Friday, April 17, 2009

Judgement Call- Making money

Nothing seems to attract the worst in humanity like money. From a couple of dollars to thousands, people are willing to do some pretty awful things.

My question is: At what point does it become immoral?

Say you buy a house for $50,000. Then you put in new carpet. Is it right for you to then sell it for $85,000? What if the reason it was sold so cheap was because of a bad divorce? What about if you are a real estate agent and bought it before it was offered to the public? What about selling it at that price KNOWING the furnace doesn't work? What about selling it to first time home buyers, a young (ignorant) couple? What about convincing them to put up half the money to replace the sewer? At what point does this become wrong???

Say you buy an item from a thrift store/rummage sale/estate sale. It could be anything from a used video game to a "vintage" piece of glassware... name whatever you want. If you paid $10 for it, at what selling price does it become wrong? $100? $1000? Is there one? Would you tell the person who owned it what it was really worth? What if that person HAD to sell it because they were in foreclosure? Or going to a nursing home? Does the age of the person matter? What if it was a young boy? Is it fair for you to purchase an item that you don't need and someone else does so that you can turn a profit???

How about we try shopping in a store. Lets say you need a new pot or pan. (or anything you'd like to imagine) There's one for $5, $15, $20, $30, $50, and $100. (I sincerely hope you know where I'm going with this...) Is it okay to buy the $5 one? What if you found out that the Chinese who made it live in slums, have their rent and utilities taken out of their paycheck, have rent taken out of their paycheck EVEN IF THEY DON'T LIVE ON SITE, make less than $1-$3/hr, are worked 7 days a week, and are forced to lie about conditions? What if the $20 pan comes from China but with better pay and conditions? What about the $30 pan that has a brand name on it but comes from the same conditions in China as the $5 pan? What about the $50 pan that comes from the USA and pays nice wages? What about the $100 pan that comes from USA with a brand name and the extra $50 just pads CEOs pockets and pays for commercials? Is it more morally responsible to buy from the USA than other countries? Shouldn't we all really make sure we know the where and how of our purchases???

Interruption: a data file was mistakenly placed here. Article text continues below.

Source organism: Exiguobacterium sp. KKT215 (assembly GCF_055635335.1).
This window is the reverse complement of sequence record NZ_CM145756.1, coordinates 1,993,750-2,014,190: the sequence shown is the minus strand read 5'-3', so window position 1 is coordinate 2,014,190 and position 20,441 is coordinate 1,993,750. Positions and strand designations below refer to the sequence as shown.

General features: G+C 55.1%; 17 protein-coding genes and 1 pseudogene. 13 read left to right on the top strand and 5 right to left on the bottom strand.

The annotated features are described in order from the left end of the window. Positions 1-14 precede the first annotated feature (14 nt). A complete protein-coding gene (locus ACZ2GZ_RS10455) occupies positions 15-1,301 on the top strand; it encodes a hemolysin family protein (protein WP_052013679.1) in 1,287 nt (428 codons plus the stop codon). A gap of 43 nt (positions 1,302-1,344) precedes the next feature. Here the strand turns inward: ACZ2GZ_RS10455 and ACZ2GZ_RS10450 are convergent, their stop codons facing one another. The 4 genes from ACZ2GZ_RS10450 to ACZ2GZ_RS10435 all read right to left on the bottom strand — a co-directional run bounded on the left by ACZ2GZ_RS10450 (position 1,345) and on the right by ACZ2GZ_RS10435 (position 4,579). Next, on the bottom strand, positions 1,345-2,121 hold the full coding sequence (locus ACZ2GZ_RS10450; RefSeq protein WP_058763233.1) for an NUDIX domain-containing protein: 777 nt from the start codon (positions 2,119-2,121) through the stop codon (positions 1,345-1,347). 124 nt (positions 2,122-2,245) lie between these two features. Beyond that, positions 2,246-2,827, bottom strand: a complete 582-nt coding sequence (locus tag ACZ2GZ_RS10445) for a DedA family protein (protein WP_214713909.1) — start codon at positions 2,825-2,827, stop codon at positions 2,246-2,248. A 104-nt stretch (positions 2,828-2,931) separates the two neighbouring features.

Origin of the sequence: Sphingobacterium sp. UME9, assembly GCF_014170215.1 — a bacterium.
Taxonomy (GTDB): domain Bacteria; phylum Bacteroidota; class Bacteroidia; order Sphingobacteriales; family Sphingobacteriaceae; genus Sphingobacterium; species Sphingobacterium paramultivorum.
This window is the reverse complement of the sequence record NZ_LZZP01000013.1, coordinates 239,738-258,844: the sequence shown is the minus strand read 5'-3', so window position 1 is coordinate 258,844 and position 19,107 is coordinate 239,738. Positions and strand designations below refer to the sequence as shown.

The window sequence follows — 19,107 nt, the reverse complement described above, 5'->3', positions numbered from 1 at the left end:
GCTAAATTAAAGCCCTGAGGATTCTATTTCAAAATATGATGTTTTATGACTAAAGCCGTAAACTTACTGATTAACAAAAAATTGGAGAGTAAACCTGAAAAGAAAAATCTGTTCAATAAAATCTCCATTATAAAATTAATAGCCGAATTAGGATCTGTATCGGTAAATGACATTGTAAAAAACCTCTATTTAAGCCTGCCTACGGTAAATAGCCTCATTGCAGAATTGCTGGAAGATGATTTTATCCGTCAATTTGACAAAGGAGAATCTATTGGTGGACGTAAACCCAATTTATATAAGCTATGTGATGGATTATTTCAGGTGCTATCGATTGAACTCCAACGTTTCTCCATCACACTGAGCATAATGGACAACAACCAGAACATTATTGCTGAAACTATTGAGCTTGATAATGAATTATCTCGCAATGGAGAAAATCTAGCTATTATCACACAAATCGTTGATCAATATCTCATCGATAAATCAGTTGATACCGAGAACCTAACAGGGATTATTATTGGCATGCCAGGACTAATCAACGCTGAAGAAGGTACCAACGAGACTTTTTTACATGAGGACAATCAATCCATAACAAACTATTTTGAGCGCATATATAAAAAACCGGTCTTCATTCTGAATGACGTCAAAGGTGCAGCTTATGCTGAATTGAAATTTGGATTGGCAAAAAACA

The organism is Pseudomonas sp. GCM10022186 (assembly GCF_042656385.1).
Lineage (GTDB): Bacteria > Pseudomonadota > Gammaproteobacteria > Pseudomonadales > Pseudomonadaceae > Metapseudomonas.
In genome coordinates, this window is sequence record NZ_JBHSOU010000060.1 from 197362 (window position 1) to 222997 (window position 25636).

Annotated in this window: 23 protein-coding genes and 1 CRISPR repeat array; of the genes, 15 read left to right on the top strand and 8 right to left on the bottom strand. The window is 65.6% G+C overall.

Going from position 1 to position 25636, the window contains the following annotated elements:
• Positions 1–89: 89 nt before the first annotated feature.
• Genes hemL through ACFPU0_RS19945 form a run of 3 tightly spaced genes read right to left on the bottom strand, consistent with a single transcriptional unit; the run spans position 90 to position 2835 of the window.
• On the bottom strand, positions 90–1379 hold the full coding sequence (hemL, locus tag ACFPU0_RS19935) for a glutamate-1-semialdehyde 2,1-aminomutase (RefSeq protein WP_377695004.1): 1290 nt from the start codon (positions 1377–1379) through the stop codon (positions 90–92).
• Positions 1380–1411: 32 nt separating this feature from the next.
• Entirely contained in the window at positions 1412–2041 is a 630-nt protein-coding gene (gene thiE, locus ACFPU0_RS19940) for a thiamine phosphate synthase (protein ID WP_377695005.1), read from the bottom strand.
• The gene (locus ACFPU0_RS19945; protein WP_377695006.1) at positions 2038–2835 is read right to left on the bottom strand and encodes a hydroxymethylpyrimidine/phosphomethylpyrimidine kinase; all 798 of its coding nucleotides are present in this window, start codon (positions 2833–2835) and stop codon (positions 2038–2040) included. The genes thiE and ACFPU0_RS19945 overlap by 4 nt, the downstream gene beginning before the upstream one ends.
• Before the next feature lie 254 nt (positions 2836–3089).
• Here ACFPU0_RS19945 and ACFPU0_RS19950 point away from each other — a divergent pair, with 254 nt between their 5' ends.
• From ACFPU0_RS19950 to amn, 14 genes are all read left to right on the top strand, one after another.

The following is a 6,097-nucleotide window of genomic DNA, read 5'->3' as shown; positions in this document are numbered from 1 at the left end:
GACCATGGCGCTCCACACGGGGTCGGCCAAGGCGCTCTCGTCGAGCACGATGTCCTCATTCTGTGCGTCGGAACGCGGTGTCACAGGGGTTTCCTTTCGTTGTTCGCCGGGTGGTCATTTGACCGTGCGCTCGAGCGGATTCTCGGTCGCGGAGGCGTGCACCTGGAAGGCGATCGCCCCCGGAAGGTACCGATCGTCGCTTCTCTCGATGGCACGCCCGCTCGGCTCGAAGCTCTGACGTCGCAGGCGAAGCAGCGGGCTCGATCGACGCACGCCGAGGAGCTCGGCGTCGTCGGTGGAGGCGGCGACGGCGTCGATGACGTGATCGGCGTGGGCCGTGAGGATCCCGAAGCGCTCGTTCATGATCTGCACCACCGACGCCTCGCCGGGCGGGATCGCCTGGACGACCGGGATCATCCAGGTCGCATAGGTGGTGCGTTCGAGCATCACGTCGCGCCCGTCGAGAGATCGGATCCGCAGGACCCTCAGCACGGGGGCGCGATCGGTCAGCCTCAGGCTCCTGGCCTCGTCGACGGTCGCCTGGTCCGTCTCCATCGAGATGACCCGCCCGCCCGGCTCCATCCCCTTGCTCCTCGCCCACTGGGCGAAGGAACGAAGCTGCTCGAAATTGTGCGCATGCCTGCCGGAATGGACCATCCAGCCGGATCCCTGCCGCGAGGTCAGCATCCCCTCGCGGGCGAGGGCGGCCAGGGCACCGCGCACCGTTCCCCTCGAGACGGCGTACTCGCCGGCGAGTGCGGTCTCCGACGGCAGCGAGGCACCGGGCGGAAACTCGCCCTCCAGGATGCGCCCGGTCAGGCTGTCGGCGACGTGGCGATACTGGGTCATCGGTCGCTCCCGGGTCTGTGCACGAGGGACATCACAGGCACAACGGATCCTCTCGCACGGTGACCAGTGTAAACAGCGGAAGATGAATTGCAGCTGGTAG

What about organic food? Is it better than just buying local produce? What if a farmer uses organic practices but can't afford the hugely expensive organic certification? If you lived in the midwest, should you buy from California just because that's still in the USA? Should the government (well... you ACTUALLY) subsidize the shipment of these goods so that its CHEAPER for you to buy from California or Brazil rather than your home state? Is it okay that major companies have many plants so genetically modified that they no longer can reproduce and have to be re modified every year to produce seeds for that years crop???

These are just some everyday scenarios that play in all of our lives. I'm not saying making or saving money is wrong, I merely wanted to spawn some thought and fight some ignorance or apathy. Also, I hoped to shed a few facts that I've either personally experienced, read, or seen through my years of documentary watching. My personal opinion is don't buy something unless you need it and can hopefully afford to pay for fair conditions. But believe me when I say I am as guilty as anyone for not always practicing as I preach. Everyday life seems to somehow find a way to cloud and numb our minds and we then seem to float on auto pilot. Anyways, I KNOW everyone has their OWN opinions. So, let me know what YOU think!

1 comment:

  1. Hi Chandra,
    I am watching a conversation on another blog about Craigslist (which I l-o-v-e)and a few people were celebrating how they've taken items for free, used them for a spell and then sold them. I think this is, at best, not classy and at worst, immoral. But more to your wider point, the world will never be safe for mindless shopping. The goal has to be to reduce or consumption to a level that reflects our needs (which are finite) and not our wants (which are infinite). We are conditioned to "let the market decide". We must take back the reigns and impose our morality and cogniznance of our material limitations on markets if we ever hope to be well served by them.